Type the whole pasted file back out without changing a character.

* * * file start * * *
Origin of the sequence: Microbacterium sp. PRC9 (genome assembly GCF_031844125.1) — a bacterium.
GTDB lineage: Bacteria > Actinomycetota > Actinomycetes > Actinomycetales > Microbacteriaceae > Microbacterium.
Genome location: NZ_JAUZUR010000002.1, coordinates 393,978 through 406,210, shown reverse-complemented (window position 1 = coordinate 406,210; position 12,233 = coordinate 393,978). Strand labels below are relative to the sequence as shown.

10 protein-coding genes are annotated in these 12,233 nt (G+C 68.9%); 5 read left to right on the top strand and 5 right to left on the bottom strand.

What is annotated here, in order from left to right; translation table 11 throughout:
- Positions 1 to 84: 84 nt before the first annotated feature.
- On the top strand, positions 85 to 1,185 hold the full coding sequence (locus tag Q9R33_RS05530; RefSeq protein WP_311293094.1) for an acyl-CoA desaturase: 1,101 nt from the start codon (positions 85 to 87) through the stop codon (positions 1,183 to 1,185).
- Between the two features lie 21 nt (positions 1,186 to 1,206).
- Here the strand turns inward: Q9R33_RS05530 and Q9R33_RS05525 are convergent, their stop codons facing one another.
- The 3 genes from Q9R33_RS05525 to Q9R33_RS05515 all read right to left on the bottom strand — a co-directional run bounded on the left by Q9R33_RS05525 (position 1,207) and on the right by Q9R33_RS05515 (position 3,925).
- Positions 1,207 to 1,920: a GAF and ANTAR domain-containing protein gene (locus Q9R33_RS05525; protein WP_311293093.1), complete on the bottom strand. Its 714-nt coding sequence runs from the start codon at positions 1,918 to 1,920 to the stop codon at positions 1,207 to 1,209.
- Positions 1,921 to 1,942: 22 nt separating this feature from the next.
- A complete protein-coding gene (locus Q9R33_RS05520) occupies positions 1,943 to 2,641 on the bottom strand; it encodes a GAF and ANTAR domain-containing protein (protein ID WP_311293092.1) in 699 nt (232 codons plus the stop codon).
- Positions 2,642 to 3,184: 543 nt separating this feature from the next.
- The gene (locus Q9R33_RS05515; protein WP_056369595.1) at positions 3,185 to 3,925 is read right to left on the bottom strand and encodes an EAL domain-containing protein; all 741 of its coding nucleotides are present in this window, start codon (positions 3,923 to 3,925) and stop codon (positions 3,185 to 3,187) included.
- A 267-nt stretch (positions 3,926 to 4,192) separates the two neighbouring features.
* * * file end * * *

Origin of the sequence: Microbacterium sp. PRC9 (genome assembly GCF_031844125.1) — a bacterium.
GTDB lineage: Bacteria > Actinomycetota > Actinomycetes > Actinomycetales > Microbacteriaceae > Microbacterium.
Genome location: NZ_JAUZUR010000002.1, coordinates 393,978 through 406,210, shown reverse-complemented (window position 1 = coordinate 406,210; position 12,233 = coordinate 393,978). Strand labels below are relative to the sequence as shown.

10 protein-coding genes are annotated in these 12,233 nt (G+C 68.9%); 5 read left to right on the top strand and 5 right to left on the bottom strand.

What is annotated here, in order from left to right; translation table 11 throughout:
- Positions 1 to 84: 84 nt before the first annotated feature.
- On the top strand, positions 85 to 1,185 hold the full coding sequence (locus tag Q9R33_RS05530; RefSeq protein WP_311293094.1) for an acyl-CoA desaturase: 1,101 nt from the start codon (positions 85 to 87) through the stop codon (positions 1,183 to 1,185).
- Between the two features lie 21 nt (positions 1,186 to 1,206).
- Here the strand turns inward: Q9R33_RS05530 and Q9R33_RS05525 are convergent, their stop codons facing one another.
- The 3 genes from Q9R33_RS05525 to Q9R33_RS05515 all read right to left on the bottom strand — a co-directional run bounded on the left by Q9R33_RS05525 (position 1,207) and on the right by Q9R33_RS05515 (position 3,925).
- Positions 1,207 to 1,920: a GAF and ANTAR domain-containing protein gene (locus Q9R33_RS05525; protein WP_311293093.1), complete on the bottom strand. Its 714-nt coding sequence runs from the start codon at positions 1,918 to 1,920 to the stop codon at positions 1,207 to 1,209.
- Positions 1,921 to 1,942: 22 nt separating this feature from the next.
- A complete protein-coding gene (locus Q9R33_RS05520) occupies positions 1,943 to 2,641 on the bottom strand; it encodes a GAF and ANTAR domain-containing protein (protein ID WP_311293092.1) in 699 nt (232 codons plus the stop codon).
- Positions 2,642 to 3,184: 543 nt separating this feature from the next.
- The gene (locus Q9R33_RS05515; protein WP_056369595.1) at positions 3,185 to 3,925 is read right to left on the bottom strand and encodes an EAL domain-containing protein; all 741 of its coding nucleotides are present in this window, start codon (positions 3,923 to 3,925) and stop codon (positions 3,185 to 3,187) included.
- A 267-nt stretch (positions 3,926 to 4,192) separates the two neighbouring features.